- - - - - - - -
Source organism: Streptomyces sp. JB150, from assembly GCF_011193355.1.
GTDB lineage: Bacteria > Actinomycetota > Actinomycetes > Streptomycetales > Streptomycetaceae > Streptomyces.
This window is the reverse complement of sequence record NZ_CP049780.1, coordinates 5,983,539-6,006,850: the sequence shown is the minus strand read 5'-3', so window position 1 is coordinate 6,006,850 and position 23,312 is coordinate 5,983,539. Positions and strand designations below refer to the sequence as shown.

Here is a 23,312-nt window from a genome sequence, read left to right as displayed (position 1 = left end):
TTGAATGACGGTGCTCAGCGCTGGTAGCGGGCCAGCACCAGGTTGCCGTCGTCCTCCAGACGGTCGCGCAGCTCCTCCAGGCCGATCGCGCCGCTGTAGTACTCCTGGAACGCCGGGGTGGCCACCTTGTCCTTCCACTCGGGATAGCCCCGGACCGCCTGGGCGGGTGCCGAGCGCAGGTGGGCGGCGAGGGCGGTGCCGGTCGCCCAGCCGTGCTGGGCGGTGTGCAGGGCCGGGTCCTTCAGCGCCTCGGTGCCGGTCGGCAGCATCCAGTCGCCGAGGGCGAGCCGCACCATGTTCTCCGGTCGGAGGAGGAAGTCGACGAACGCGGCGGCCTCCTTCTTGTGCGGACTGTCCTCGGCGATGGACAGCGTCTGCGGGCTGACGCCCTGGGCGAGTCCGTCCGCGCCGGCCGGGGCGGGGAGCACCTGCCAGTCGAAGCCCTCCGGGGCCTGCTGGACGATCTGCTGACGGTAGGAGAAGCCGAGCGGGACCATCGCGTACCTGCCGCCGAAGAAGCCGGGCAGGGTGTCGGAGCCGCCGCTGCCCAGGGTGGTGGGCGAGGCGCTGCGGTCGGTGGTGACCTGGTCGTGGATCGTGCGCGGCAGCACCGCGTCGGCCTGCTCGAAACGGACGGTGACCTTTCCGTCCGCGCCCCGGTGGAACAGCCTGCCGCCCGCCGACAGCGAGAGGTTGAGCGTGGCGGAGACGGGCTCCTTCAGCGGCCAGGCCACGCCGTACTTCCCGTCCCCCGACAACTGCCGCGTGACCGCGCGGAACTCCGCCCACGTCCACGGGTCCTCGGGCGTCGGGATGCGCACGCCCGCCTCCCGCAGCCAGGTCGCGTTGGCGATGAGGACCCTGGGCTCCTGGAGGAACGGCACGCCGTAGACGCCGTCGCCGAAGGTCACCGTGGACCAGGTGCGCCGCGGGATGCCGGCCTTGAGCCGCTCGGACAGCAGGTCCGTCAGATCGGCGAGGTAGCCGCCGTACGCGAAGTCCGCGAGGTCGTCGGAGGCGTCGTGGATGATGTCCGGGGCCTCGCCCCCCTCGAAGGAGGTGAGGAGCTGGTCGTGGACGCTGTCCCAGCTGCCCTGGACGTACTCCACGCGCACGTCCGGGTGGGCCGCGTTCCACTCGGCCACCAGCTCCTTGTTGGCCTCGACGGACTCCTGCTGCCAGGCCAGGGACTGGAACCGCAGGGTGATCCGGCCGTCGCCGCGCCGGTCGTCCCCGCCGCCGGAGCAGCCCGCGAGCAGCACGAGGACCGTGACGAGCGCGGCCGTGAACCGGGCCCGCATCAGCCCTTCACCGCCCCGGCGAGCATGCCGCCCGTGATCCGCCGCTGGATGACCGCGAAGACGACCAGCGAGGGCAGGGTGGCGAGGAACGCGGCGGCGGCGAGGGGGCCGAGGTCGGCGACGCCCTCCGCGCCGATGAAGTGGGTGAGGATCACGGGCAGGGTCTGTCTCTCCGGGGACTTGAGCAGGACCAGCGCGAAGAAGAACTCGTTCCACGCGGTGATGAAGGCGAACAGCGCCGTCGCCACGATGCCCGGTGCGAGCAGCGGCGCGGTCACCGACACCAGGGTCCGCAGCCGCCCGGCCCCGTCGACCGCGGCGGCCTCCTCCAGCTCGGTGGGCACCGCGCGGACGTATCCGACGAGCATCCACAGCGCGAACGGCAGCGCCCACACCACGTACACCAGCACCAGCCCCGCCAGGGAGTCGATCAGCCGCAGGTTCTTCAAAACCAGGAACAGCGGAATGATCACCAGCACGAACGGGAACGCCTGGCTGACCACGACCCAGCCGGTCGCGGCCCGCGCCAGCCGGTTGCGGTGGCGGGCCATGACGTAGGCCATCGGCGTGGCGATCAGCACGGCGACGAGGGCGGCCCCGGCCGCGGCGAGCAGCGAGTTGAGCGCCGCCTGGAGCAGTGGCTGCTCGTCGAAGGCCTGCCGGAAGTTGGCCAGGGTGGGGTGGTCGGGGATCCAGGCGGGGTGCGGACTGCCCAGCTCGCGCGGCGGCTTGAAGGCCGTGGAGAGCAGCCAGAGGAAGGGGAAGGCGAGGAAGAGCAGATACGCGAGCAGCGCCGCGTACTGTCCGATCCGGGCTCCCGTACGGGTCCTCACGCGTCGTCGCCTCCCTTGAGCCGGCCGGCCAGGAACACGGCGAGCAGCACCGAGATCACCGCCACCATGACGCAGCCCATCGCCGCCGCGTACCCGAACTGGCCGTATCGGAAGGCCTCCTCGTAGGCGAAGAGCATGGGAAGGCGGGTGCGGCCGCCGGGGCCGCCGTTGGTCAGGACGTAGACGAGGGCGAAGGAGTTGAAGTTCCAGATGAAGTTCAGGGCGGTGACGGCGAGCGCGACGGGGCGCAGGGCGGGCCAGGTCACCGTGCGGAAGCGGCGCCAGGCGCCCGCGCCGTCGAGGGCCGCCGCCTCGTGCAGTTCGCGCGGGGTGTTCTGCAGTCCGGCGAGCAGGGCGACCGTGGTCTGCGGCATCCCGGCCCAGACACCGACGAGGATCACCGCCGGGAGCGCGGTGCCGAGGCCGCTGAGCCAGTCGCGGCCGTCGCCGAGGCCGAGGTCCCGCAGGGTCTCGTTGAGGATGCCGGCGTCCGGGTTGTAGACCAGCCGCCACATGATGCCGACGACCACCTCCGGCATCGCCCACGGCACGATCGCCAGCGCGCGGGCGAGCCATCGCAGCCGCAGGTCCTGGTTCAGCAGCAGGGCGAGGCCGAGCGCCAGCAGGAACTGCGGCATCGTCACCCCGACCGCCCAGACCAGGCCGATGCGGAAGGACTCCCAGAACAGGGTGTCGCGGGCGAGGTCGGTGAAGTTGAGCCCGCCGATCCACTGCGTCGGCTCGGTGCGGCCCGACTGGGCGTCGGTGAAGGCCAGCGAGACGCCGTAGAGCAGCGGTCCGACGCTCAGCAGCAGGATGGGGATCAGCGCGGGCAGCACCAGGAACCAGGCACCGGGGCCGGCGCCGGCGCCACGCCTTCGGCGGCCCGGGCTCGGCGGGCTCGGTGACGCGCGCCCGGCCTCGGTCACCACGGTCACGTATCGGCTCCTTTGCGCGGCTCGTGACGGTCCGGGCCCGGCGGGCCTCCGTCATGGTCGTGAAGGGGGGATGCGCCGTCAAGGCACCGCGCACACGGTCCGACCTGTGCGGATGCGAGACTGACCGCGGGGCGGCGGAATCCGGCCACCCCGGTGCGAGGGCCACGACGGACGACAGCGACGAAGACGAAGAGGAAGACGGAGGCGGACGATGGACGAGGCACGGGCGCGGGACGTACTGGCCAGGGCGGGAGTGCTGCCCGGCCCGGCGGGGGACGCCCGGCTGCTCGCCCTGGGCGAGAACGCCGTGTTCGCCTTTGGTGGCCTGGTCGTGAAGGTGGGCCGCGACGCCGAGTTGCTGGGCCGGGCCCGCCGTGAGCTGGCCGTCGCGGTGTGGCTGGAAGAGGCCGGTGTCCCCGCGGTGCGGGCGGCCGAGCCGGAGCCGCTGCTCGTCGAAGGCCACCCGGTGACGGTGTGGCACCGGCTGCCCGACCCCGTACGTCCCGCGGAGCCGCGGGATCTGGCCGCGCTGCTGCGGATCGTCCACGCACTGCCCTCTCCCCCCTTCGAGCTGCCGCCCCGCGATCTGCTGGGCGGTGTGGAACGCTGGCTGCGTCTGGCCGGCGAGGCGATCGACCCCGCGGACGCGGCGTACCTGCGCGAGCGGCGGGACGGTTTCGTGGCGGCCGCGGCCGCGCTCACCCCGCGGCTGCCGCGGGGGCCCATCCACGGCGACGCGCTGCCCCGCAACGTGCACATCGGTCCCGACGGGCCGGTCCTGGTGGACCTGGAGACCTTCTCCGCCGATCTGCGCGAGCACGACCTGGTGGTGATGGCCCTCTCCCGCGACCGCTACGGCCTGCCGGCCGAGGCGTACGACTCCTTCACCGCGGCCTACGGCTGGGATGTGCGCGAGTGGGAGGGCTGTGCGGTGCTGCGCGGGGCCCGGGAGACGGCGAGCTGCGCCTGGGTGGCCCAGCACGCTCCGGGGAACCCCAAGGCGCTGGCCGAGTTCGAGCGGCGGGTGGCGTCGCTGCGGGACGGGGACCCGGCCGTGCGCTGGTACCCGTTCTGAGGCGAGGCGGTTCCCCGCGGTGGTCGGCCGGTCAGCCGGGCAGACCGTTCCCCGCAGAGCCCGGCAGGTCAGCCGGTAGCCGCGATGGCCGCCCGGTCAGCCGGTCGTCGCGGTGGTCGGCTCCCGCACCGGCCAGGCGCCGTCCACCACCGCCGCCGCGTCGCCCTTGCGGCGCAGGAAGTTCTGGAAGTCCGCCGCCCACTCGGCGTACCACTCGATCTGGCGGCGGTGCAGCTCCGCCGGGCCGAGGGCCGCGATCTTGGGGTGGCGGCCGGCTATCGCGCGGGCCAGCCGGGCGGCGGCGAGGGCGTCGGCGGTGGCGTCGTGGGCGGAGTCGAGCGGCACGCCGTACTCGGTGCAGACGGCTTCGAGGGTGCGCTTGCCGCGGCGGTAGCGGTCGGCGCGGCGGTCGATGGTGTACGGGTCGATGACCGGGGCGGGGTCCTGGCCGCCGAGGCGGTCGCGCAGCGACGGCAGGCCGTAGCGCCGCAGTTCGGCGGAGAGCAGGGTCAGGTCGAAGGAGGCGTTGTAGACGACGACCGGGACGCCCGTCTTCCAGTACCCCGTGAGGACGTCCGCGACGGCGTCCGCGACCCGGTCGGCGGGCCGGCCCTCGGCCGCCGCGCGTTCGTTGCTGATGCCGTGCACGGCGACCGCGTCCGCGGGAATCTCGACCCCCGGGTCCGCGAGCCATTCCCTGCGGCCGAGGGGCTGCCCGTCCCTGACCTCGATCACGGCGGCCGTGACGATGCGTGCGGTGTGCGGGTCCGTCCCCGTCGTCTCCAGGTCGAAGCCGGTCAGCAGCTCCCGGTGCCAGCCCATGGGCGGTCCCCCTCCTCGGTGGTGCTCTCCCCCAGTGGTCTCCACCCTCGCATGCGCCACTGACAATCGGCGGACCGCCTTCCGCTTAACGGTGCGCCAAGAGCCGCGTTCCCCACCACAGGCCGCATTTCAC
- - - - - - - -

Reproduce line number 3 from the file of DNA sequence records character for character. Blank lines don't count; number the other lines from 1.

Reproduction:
This window is the reverse complement of sequence record NZ_CP049780.1, coordinates 5,983,539-6,006,850: the sequence shown is the minus strand read 5'-3', so window position 1 is coordinate 6,006,850 and position 23,312 is coordinate 5,983,539. Positions and strand designations below refer to the sequence as shown.